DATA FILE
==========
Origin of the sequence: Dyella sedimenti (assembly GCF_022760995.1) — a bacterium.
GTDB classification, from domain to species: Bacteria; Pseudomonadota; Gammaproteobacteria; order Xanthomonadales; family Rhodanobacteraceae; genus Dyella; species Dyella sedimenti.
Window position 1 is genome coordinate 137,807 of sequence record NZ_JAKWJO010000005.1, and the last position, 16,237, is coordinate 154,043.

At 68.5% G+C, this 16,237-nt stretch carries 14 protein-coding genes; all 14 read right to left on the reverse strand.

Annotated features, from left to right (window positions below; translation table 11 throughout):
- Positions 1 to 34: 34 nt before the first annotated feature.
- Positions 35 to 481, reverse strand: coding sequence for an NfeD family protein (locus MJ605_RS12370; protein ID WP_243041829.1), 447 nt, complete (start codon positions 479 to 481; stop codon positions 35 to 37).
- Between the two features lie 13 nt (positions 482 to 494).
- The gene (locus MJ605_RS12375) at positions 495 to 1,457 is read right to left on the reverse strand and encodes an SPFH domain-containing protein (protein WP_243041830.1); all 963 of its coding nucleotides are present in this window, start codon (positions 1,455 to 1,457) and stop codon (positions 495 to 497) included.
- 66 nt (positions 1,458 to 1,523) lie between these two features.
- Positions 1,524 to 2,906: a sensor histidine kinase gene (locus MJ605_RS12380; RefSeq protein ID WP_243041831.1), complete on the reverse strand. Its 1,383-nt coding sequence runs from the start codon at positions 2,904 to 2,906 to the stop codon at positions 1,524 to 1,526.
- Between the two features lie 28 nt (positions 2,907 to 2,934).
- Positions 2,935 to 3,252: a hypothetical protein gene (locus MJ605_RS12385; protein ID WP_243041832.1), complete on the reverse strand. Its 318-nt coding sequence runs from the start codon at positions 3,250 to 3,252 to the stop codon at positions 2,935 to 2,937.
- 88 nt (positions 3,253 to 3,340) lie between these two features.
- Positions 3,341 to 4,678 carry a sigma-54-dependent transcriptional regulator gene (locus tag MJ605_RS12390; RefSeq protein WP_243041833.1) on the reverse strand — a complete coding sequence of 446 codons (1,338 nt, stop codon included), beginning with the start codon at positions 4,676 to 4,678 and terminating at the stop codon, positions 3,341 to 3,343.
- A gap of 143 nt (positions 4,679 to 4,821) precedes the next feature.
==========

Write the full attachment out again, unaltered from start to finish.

Origin of the sequence: Dyella sedimenti (assembly GCF_022760995.1) — a bacterium.
GTDB classification, from domain to species: Bacteria; Pseudomonadota; Gammaproteobacteria; order Xanthomonadales; family Rhodanobacteraceae; genus Dyella; species Dyella sedimenti.
Window position 1 is genome coordinate 137,807 of sequence record NZ_JAKWJO010000005.1, and the last position, 16,237, is coordinate 154,043.

At 68.5% G+C, this 16,237-nt stretch carries 14 protein-coding genes; all 14 read right to left on the reverse strand.

Annotated features, from left to right (window positions below; translation table 11 throughout):
- Positions 1 to 34: 34 nt before the first annotated feature.
- Positions 35 to 481, reverse strand: coding sequence for an NfeD family protein (locus MJ605_RS12370; protein ID WP_243041829.1), 447 nt, complete (start codon positions 479 to 481; stop codon positions 35 to 37).
- Between the two features lie 13 nt (positions 482 to 494).
- The gene (locus MJ605_RS12375) at positions 495 to 1,457 is read right to left on the reverse strand and encodes an SPFH domain-containing protein (protein WP_243041830.1); all 963 of its coding nucleotides are present in this window, start codon (positions 1,455 to 1,457) and stop codon (positions 495 to 497) included.
- 66 nt (positions 1,458 to 1,523) lie between these two features.
- Positions 1,524 to 2,906: a sensor histidine kinase gene (locus MJ605_RS12380; RefSeq protein ID WP_243041831.1), complete on the reverse strand. Its 1,383-nt coding sequence runs from the start codon at positions 2,904 to 2,906 to the stop codon at positions 1,524 to 1,526.
- Between the two features lie 28 nt (positions 2,907 to 2,934).
- Positions 2,935 to 3,252: a hypothetical protein gene (locus MJ605_RS12385; protein ID WP_243041832.1), complete on the reverse strand. Its 318-nt coding sequence runs from the start codon at positions 3,250 to 3,252 to the stop codon at positions 2,935 to 2,937.
- 88 nt (positions 3,253 to 3,340) lie between these two features.
- Positions 3,341 to 4,678 carry a sigma-54-dependent transcriptional regulator gene (locus tag MJ605_RS12390; RefSeq protein WP_243041833.1) on the reverse strand — a complete coding sequence of 446 codons (1,338 nt, stop codon included), beginning with the start codon at positions 4,676 to 4,678 and terminating at the stop codon, positions 3,341 to 3,343.
- A gap of 143 nt (positions 4,679 to 4,821) precedes the next feature.